An experiment running in Chrome 114 does exactly what we described above. Within the browser there are a few different prioritization knobs to play with that aren’t web-exposed so we have the opportunity to assign a “medium” priority to images that we want to boost automatically (directly controlling priority with “fetch priority” lets you set high or low). This will let us move the images ahead of other images, async scripts and parser-blocking scripts late in the body but still keep the boosted image priority below any high-priority requests, particularly dynamically-injected blocking scripts.

We are experimenting with boosting the priority of varying numbers of images (2, 5 and 10) and with allowing one of those medium-priority images to load at a time during Chromes “tight” mode (when it is loading the render-blocking resources in the head) to increase the likelihood that the LCP image will be available when the first paint is done.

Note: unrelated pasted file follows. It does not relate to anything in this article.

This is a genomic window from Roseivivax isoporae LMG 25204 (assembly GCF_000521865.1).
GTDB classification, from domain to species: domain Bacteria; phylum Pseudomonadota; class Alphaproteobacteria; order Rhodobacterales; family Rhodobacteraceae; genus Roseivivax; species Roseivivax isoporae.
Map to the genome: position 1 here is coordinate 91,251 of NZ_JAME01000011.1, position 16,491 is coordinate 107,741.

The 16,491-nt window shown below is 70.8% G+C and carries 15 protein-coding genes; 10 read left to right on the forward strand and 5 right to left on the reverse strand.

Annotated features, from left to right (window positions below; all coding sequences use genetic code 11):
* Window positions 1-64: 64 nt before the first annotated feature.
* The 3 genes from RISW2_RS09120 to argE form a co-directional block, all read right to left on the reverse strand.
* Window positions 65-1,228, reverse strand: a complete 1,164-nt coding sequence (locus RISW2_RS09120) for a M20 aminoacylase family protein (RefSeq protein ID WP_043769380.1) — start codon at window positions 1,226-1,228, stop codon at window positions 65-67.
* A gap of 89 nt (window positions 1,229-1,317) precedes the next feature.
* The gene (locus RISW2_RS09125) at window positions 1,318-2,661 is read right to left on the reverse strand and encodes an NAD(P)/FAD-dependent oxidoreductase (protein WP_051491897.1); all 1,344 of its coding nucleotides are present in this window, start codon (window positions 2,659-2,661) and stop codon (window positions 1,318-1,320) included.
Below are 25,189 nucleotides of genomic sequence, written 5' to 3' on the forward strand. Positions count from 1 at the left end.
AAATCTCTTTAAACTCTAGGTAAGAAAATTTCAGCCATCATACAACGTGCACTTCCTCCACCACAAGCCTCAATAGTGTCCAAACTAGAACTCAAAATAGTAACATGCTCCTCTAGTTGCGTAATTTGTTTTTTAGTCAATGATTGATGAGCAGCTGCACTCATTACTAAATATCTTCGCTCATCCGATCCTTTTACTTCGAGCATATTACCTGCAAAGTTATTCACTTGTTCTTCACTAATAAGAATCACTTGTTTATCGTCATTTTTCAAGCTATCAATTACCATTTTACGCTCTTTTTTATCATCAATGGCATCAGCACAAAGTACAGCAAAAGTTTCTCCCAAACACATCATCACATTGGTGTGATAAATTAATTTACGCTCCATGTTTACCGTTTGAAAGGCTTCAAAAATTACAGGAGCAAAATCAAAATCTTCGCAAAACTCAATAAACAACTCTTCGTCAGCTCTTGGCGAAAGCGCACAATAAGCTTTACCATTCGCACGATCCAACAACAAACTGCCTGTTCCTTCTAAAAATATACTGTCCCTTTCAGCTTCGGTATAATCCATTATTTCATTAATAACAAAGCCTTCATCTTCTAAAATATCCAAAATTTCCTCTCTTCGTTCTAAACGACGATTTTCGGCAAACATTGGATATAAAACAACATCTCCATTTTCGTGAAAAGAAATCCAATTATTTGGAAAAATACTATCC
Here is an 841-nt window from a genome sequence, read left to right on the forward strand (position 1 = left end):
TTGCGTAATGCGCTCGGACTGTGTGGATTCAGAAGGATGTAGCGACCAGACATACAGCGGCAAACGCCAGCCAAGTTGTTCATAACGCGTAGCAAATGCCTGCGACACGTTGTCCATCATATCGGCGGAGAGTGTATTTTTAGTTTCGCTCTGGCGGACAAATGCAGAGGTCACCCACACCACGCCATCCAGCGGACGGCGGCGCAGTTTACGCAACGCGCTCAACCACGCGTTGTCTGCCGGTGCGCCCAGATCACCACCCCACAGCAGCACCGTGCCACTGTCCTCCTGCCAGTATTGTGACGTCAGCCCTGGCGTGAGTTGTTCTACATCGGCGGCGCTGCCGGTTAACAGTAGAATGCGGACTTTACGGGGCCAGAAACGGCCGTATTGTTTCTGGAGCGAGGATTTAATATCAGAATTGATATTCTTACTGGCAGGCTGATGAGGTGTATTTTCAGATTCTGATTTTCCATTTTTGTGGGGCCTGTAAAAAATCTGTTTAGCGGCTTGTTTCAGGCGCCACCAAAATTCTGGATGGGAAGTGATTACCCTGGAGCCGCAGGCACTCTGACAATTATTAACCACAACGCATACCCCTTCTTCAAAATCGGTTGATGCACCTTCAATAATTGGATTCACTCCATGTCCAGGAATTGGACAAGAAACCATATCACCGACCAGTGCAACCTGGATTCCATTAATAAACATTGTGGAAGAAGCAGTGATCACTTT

The data is still coming in and no “ship” decisions have been made yet but the early results are very promising, improving the LCP time across the entire web for all arms of the experiment (not by massive amounts but moving the metrics of the whole web is notoriously difficult).

How to use Cloudflare Workers to boost performance

Now that we’ve seen that there is a large opportunity across the Internet for helping prioritize images for performance and how to identify images on individual pages that are likely LCP images, the question becomes, what would the results be of implementing a network-wide rule that could boost image priority from this study?

We built a test worker and deployed it on some WordPress test sites with our friends at, a WordPress hosting platform focused on performance. This worker boosts the priority of the first four images while removing the lazy-load attribute, if present. When deployed we saw good performance results and the expected image prioritization.